Dice the remaining mushrooms into small chunks and stir them through the paste mixture. Then add the buckwheat flour (or other gluten-free flour) and stir with a spatula or wooden spoon to combine.
Grease a baking tray with a little oil and then form the mixture into small balls using your hands. Make them the same size you'd expect a standard meatball to be; about 1 or 1.5 inches by 1 or 1.5 inches. Place them a little apart on the baking tray.
Place in the pre-heated oven and bake for 30-35 minutes, until brown and crisp on the outside.
Add the 'meatballs' to your desired sauce or serve as you wish. They are quite falafel-like, so could also be enjoyed added to salads or served with houmous as a snack. I love them either in pesto, tomato pesto or tomatoey pasta sauce, or stirred through mushroom gravy and served with potatoes.
+ Alternatively, you could flatten these into burger shapes and either bake in the oven or throw on the barbecue; they work perfectly!
Sun Dried Tomato Pesto
80g sun dried tomatoes
60g fresh tomatoes (any size, roughly chopped)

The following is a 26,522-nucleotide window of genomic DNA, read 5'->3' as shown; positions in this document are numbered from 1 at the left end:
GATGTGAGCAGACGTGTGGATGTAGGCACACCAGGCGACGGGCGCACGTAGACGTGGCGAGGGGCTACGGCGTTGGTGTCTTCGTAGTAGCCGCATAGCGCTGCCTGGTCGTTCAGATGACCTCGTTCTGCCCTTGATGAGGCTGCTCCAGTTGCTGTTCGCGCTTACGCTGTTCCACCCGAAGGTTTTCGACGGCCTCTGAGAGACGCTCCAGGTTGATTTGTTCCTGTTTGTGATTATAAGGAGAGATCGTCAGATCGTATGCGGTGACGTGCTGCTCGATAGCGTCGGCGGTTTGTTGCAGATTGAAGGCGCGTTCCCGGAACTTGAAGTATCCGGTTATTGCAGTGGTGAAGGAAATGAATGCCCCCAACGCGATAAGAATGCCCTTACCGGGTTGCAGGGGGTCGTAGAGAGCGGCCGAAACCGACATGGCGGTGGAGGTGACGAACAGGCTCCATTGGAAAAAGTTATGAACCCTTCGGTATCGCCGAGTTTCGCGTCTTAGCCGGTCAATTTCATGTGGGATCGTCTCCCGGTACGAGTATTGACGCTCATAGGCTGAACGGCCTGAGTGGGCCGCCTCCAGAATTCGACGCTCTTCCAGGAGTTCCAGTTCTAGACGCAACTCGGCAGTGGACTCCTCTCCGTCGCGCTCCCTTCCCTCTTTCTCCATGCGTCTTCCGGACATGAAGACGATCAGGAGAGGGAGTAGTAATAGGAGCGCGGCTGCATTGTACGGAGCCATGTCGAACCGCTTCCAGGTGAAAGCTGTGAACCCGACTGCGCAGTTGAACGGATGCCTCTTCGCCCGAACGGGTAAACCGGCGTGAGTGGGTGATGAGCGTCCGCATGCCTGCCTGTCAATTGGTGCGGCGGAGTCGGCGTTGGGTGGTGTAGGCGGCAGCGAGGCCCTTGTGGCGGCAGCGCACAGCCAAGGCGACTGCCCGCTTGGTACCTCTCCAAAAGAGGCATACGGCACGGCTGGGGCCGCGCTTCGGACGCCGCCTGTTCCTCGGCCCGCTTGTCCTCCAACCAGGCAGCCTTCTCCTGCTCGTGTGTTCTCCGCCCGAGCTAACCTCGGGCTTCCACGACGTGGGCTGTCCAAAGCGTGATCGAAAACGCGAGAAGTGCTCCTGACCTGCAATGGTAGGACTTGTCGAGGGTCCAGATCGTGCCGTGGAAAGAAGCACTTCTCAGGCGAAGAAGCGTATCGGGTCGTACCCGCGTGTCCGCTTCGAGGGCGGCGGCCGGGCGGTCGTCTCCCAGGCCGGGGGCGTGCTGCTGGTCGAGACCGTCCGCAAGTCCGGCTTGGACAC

1 handful fresh basil leaves
80ml extra virgin olive oil
50g almonds or cashews
1 tsp lemon juice or 1⁄4 tsp apple cider vinegar
1 crushed garlic clove
2 tbsp nutritional yeast
pinch of salt
Blend the sundried tomatoes, fresh tomatoes, fresh basil, olive oil, nuts of choice, lemon juice or apple cider vinegar, garlic, nutritional yeast and salt in a high speed blender or food processor until smooth but still slightly chunky. If you'd prefer a smoother consistency, simply blend for longer until you are happy with it. Season further, to taste.
Roasted Red Pepper & Tomato Passata
2 red peppers, chopped
4 medium tomatoes, chopped
1⁄2 white onion or shallot, chopped
1–2 garlic cloves, finely chopped
3 tbsp extra virgin olive oil
60ml water or stock (or unsweetened plant- based milk)
2 tbsp nutritional yeast
handful of fresh basil leaves
1⁄2 red chilli, finely chopped (optional)
Pinch of salt
Ground black pepper
Arrange the red peppers, tomatoes, onion and garlic on a baking tray, drizzle with a little olive oil and sprinkle with a pinch of salt. Roast for 25–30 minutes, until the vegetables become soft and the peppers begin to darken at the edges. Heat 1 tablespoon of the extra virgin olive oil in a saucepan over a medium heat. Once hot, add the chilli, if using, and sauté for 4–5 minutes. Add half the roasted vegetables. Put the remaining vegetables in a blender, add the water or stock and nutritional yeast and blend on a high speed for 20–30 seconds, until smooth. Pour into the pan with the chilli and whole roasted vegetables and heat through. Season to taste. When you are happy with the flavour, either add the cooked pasta to the pan to coat it in the sauce, or divide your pasta among bowls and pour the sauce over the top. Garnish with basil, a drizzle of the remaining extra virgin olive oil and an extra sprinkle of salt and pepper. Add black olives, flaked tuna or anchovies and spinach to the sauce for a puttanesca-style pasta dish.